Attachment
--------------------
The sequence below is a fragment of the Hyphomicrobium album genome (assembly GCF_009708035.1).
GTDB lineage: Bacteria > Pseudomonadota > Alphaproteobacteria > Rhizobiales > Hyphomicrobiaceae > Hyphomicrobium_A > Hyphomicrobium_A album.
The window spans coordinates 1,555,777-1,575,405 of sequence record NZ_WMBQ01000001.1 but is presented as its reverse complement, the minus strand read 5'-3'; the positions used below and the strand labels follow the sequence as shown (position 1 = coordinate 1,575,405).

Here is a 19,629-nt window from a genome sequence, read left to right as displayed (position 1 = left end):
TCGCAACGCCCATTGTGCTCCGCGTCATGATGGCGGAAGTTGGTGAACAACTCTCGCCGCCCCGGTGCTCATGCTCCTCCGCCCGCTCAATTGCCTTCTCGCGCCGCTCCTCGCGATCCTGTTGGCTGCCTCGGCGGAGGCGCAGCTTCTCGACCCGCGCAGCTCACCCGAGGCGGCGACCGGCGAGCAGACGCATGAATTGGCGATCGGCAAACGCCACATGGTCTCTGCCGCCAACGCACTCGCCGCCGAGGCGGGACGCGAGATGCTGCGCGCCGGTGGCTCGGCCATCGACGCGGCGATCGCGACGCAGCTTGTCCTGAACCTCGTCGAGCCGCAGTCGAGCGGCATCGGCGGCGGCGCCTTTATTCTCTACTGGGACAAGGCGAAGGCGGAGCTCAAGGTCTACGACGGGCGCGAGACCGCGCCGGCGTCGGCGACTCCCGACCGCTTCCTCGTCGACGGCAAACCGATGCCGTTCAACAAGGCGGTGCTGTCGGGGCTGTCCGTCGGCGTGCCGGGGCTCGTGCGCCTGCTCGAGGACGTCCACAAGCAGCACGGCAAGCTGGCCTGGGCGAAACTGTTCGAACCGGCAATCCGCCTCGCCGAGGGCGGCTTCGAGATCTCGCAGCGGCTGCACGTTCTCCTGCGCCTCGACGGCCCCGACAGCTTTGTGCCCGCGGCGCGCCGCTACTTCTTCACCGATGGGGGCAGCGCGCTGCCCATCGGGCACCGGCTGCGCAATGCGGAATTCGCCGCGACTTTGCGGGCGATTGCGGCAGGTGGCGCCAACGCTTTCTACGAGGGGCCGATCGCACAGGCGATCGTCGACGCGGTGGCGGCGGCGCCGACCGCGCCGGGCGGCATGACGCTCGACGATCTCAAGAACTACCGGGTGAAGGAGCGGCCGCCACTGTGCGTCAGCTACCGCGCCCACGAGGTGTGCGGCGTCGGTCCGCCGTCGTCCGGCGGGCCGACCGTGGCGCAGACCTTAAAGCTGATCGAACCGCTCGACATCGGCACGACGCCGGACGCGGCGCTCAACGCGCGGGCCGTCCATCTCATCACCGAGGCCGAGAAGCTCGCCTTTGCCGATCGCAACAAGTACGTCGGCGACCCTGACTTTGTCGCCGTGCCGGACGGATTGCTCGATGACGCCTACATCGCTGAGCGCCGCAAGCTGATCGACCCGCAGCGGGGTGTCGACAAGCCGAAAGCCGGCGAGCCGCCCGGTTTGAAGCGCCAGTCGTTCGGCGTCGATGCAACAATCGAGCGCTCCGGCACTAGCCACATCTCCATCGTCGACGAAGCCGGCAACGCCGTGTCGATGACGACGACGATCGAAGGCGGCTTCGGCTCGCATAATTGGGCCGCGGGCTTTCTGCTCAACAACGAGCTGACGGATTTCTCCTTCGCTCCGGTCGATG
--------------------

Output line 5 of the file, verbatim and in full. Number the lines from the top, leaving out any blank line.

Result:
TCGCAACGCCCATTGTGCTCCGCGTCATGATGGCGGAAGTTGGTGAACAACTCTCGCCGCCCCGGTGCTCATGCTCCTCCGCCCGCTCAATTGCCTTCTCGCGCCGCTCCTCGCGATCCTGTTGGCTGCCTCGGCGGAGGCGCAGCTTCTCGACCCGCGCAGCTCACCCGAGGCGGCGACCGGCGAGCAGACGCATGAATTGGCGATCGGCAAACGCCACATGGTCTCTGCCGCCAACGCACTCGCCGCCGAGGCGGGACGCGAGATGCTGCGCGCCGGTGGCTCGGCCATCGACGCGGCGATCGCGACGCAGCTTGTCCTGAACCTCGTCGAGCCGCAGTCGAGCGGCATCGGCGGCGGCGCCTTTATTCTCTACTGGGACAAGGCGAAGGCGGAGCTCAAGGTCTACGACGGGCGCGAGACCGCGCCGGCGTCGGCGACTCCCGACCGCTTCCTCGTCGACGGCAAACCGATGCCGTTCAACAAGGCGGTGCTGTCGGGGCTGTCCGTCGGCGTGCCGGGGCTCGTGCGCCTGCTCGAGGACGTCCACAAGCAGCACGGCAAGCTGGCCTGGGCGAAACTGTTCGAACCGGCAATCCGCCTCGCCGAGGGCGGCTTCGAGATCTCGCAGCGGCTGCACGTTCTCCTGCGCCTCGACGGCCCCGACAGCTTTGTGCCCGCGGCGCGCCGCTACTTCTTCACCGATGGGGGCAGCGCGCTGCCCATCGGGCACCGGCTGCGCAATGCGGAATTCGCCGCGACTTTGCGGGCGATTGCGGCAGGTGGCGCCAACGCTTTCTACGAGGGGCCGATCGCACAGGCGATCGTCGACGCGGTGGCGGCGGCGCCGACCGCGCCGGGCGGCATGACGCTCGACGATCTCAAGAACTACCGGGTGAAGGAGCGGCCGCCACTGTGCGTCAGCTACCGCGCCCACGAGGTGTGCGGCGTCGGTCCGCCGTCGTCCGGCGGGCCGACCGTGGCGCAGACCTTAAAGCTGATCGAACCGCTCGACATCGGCACGACGCCGGACGCGGCGCTCAACGCGCGGGCCGTCCATCTCATCACCGAGGCCGAGAAGCTCGCCTTTGCCGATCGCAACAAGTACGTCGGCGACCCTGACTTTGTCGCCGTGCCGGACGGATTGCTCGATGACGCCTACATCGCTGAGCGCCGCAAGCTGATCGACCCGCAGCGGGGTGTCGACAAGCCGAAAGCCGGCGAGCCGCCCGGTTTGAAGCGCCAGTCGTTCGGCGTCGATGCAACAATCGAGCGCTCCGGCACTAGCCACATCTCCATCGTCGACGAAGCCGGCAACGCCGTGTCGATGACGACGACGATCGAAGGCGGCTTCGGCTCGCATAATTGGGCCGCGGGCTTTCTGCTCAACAACGAGCTGACGGATTTCTCCTTCGCTCCGGTCGATG